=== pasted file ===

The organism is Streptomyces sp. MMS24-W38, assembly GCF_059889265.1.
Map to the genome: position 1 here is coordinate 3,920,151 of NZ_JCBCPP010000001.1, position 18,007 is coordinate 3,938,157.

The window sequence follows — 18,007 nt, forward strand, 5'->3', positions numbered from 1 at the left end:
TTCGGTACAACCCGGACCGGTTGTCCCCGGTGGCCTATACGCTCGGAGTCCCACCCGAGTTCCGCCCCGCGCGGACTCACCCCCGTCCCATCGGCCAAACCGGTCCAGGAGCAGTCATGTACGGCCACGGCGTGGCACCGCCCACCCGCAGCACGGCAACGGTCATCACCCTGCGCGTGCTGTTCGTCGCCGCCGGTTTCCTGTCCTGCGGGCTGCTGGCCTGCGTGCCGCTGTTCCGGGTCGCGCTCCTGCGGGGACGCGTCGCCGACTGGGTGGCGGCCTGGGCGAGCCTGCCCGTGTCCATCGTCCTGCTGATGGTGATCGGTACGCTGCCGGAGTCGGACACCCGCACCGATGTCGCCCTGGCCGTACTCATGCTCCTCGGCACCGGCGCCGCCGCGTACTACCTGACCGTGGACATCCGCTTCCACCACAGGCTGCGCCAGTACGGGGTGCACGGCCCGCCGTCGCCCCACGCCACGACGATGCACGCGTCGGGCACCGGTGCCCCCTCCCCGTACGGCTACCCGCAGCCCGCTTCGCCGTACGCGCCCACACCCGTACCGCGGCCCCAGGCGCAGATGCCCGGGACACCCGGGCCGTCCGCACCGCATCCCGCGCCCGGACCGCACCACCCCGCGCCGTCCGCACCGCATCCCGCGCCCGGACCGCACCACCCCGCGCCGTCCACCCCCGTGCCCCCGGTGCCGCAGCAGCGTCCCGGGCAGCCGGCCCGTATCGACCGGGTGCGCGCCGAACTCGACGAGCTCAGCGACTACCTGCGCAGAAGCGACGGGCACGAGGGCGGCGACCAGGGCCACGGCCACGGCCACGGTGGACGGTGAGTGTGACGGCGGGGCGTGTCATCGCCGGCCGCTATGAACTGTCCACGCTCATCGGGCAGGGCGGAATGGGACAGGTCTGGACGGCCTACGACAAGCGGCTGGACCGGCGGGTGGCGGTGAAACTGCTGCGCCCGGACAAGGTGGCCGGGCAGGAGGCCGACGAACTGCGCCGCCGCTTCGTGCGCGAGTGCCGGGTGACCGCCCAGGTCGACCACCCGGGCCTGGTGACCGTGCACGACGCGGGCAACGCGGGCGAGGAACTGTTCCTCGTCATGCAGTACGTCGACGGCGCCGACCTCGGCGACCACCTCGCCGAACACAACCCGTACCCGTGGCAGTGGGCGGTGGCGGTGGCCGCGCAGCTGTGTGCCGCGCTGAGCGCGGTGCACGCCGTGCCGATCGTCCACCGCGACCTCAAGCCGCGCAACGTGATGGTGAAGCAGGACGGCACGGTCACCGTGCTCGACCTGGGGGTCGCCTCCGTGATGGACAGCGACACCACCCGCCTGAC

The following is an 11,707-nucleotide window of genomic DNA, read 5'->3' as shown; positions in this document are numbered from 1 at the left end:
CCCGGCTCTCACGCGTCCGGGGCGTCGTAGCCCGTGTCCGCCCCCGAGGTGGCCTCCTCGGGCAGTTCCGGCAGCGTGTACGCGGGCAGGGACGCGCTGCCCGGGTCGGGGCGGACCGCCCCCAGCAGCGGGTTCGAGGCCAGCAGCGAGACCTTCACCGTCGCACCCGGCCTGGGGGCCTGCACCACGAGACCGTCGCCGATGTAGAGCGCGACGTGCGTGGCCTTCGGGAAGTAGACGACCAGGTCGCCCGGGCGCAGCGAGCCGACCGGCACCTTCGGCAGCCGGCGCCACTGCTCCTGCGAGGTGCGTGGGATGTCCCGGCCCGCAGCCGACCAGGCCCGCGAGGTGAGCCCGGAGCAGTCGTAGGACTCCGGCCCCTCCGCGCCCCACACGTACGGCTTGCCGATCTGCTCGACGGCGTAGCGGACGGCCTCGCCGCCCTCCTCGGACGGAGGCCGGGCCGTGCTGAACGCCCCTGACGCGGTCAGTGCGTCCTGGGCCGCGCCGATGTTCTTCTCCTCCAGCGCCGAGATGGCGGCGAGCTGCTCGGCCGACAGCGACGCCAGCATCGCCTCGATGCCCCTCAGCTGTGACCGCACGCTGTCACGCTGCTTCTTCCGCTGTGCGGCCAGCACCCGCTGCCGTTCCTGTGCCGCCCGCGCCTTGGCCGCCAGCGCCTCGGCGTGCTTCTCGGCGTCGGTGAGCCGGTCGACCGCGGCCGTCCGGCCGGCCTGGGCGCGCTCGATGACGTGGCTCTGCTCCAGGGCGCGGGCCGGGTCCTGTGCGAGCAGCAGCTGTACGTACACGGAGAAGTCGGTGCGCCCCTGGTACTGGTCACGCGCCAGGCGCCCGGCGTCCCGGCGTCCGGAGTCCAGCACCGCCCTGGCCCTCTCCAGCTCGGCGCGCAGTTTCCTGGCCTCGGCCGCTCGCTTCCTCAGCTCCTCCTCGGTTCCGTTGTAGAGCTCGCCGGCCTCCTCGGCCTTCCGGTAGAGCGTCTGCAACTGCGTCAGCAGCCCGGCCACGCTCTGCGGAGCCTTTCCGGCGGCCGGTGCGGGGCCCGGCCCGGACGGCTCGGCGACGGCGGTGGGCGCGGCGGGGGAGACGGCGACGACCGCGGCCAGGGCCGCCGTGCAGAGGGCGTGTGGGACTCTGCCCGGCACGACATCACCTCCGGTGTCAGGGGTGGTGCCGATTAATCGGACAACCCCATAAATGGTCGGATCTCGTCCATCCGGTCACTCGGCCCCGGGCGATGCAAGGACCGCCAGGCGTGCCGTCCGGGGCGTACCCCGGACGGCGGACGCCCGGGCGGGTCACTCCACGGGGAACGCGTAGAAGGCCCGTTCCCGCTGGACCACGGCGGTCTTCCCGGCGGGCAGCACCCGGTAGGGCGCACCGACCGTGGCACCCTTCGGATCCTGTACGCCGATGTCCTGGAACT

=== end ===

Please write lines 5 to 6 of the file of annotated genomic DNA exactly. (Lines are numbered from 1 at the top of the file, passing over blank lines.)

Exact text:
The following is an 11,707-nucleotide window of genomic DNA, read 5'->3' as shown; positions in this document are numbered from 1 at the left end:
CCCGGCTCTCACGCGTCCGGGGCGTCGTAGCCCGTGTCCGCCCCCGAGGTGGCCTCCTCGGGCAGTTCCGGCAGCGTGTACGCGGGCAGGGACGCGCTGCCCGGGTCGGGGCGGACCGCCCCCAGCAGCGGGTTCGAGGCCAGCAGCGAGACCTTCACCGTCGCACCCGGCCTGGGGGCCTGCACCACGAGACCGTCGCCGATGTAGAGCGCGACGTGCGTGGCCTTCGGGAAGTAGACGACCAGGTCGCCCGGGCGCAGCGAGCCGACCGGCACCTTCGGCAGCCGGCGCCACTGCTCCTGCGAGGTGCGTGGGATGTCCCGGCCCGCAGCCGACCAGGCCCGCGAGGTGAGCCCGGAGCAGTCGTAGGACTCCGGCCCCTCCGCGCCCCACACGTACGGCTTGCCGATCTGCTCGACGGCGTAGCGGACGGCCTCGCCGCCCTCCTCGGACGGAGGCCGGGCCGTGCTGAACGCCCCTGACGCGGTCAGTGCGTCCTGGGCCGCGCCGATGTTCTTCTCCTCCAGCGCCGAGATGGCGGCGAGCTGCTCGGCCGACAGCGACGCCAGCATCGCCTCGATGCCCCTCAGCTGTGACCGCACGCTGTCACGCTGCTTCTTCCGCTGTGCGGCCAGCACCCGCTGCCGTTCCTGTGCCGCCCGCGCCTTGGCCGCCAGCGCCTCGGCGTGCTTCTCGGCGTCGGTGAGCCGGTCGACCGCGGCCGTCCGGCCGGCCTGGGCGCGCTCGATGACGTGGCTCTGCTCCAGGGCGCGGGCCGGGTCCTGTGCGAGCAGCAGCTGTACGTACACGGAGAAGTCGGTGCGCCCCTGGTACTGGTCACGCGCCAGGCGCCCGGCGTCCCGGCGTCCGGAGTCCAGCACCGCCCTGGCCCTCTCCAGCTCGGCGCGCAGTTTCCTGGCCTCGGCCGCTCGCTTCCTCAGCTCCTCCTCGGTTCCGTTGTAGAGCTCGCCGGCCTCCTCGGCCTTCCGGTAGAGCGTCTGCAACTGCGTCAGCAGCCCGGCCACGCTCTGCGGAGCCTTTCCGGCGGCCGGTGCGGGGCCCGGCCCGGACGGCTCGGCGACGGCGGTGGGCGCGGCGGGGGAGACGGCGACGACCGCGGCCAGGGCCGCCGTGCAGAGGGCGTGTGGGACTCTGCCCGGCACGACATCACCTCCGGTGTCAGGGGTGGTGCCGATTAATCGGACAACCCCATAAATGGTCGGATCTCGTCCATCCGGTCACTCGGCCCCGGGCGATGCAAGGACCGCCAGGCGTGCCGTCCGGGGCGTACCCCGGACGGCGGACGCCCGGGCGGGTCACTCCACGGGGAACGCGTAGAAGGCCCGTTCCCGCTGGACCACGGCGGTCTTCCCGGCGGGCAGCACCCGGTAGGGCGCACCGACCGTGGCACCCTTCGGATCCTGTACGCCGATGTCCTGGAACT